As for soy, while it is a great source of protein, it’s also difficult on the digestive system for many people and contains phyto-chemicals that those with certain hormonal conditions may want to avoid (talk to your doctor about this though, as needs vary person-to-person and your doctor knows you best!). You’ll notice that most of the foods on the chart above are not soy products!
Low Carb Vegan Desserts
This is the site for you! Basically, take a look at the low carb vegan recipe archives here, to find keto-friendly plant-based dessert recipes without eggs, dairy, honey or any other animal products. Win!
How you want to incorporate desserts is really up to you. Some people prefer to forego any sort of “sweet” (keto or not) for the first month or so, while they work on eliminating sugar cravings. Others (like me) need that crutch to bridge the gap between higher carb eating and low carb.
When I first started eating a plant-based keto diet a few years ago, I would make this easy keto fudge at pretty much every opportunity, because I was so used to eating a ton of sugar throughout the day that I really needed to have something sweet tasting to with pretty much every meal. Over time, that’s evolved, and now I probably make one dessert recipe per week (instead of per day!).
Another easy way to enjoy dessert on keto is to enjoy some berries topped with coconut cream after dinner. It’s pretty minimal in carbs (raspberries, strawberries, and blackberries are all pretty low carb), and will certainly satisfy that sweet craving. You’ll be surprised at how sweet berries and plain coconut cream will taste after you’ve been in ketosis for a while. In fact, you’ll be surprised at how sweet a lot of foods begin to taste once you are no longer consuming loads of sugar.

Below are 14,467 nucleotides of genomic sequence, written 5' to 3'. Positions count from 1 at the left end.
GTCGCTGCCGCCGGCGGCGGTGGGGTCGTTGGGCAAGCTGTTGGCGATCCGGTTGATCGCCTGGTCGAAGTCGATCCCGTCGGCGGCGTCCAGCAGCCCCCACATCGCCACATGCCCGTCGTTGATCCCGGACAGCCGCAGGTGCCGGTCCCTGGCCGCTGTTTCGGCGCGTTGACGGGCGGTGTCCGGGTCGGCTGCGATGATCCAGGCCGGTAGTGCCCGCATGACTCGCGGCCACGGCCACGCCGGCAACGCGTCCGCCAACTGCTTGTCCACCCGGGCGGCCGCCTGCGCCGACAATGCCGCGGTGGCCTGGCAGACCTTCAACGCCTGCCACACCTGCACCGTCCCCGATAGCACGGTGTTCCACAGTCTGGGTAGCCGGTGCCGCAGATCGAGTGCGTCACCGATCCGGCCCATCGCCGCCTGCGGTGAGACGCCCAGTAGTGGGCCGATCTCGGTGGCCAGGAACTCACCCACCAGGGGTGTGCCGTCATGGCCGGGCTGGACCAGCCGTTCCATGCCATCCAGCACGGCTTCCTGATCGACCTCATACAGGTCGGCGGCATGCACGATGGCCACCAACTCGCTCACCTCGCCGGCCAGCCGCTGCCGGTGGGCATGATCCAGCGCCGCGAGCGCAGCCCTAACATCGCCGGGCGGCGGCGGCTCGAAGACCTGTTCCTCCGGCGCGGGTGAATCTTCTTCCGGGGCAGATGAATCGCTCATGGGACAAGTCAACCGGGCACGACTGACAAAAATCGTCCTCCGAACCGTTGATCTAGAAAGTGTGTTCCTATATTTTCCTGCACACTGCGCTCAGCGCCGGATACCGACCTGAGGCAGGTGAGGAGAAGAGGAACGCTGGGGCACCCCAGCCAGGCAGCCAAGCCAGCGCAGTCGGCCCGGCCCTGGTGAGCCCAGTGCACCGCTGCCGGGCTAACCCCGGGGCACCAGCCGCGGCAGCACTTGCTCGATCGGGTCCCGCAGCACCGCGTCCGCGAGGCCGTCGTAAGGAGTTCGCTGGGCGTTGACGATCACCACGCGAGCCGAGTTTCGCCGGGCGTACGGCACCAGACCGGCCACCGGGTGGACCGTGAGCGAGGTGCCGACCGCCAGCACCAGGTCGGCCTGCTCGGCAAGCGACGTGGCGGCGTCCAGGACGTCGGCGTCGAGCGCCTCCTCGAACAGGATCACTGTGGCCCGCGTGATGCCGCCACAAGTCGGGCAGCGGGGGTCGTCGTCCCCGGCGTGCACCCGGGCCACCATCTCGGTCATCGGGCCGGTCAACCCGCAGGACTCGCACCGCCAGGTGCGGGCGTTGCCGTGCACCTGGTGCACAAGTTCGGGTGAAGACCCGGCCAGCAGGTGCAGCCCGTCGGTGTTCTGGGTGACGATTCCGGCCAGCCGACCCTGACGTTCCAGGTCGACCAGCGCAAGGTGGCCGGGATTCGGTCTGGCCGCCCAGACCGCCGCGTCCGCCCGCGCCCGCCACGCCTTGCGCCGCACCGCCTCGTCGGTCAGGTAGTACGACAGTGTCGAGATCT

My final way of sneaking those dessert-like foods into my day is fat bombs. Fat bombs are basically super low in carbs and protein, but high in fat. They’re typically made with coconut oil and nut butter and some other flavoring, and sweetened with stevia. I like keeping a batch of fat bombs in my freezer all the time so I can grab one if I’m feeling the need for something sweet, but don’t necessarily want to bake anything. My favorite fat bomb recipes are listed here.
The one thing I would say in caution of eating a lot of keto desserts is that they’re often very calorically dense, and easy to overeat. While you may stay within your carb limits, you could end up going way over on calories. While this is totally fine every once in a while, making it a daily habit could derail any weight loss progress you’ve made so far. To combat this, I like to make a batch of something and then store it in the freezer so that I have to thaw whatever it is before I eat it. This helps me portion things better and doesn’t leave anything up to willpower. After all, you really only have so much willpower to give, and by the end of the day when you want that brownie, it’s probably been tested quite a bit!
Do I Need to Follow A Low Carb Vegan Meal Plan?
This is really up to you! Many people starting out on a plant-based keto diet don’t want to have to think about tracking macros, or finding recipes or thinking about what foods they can and cannot have. If this sounds like you, then you would definitely want to look into finding a vegan keto diet plan that works for you.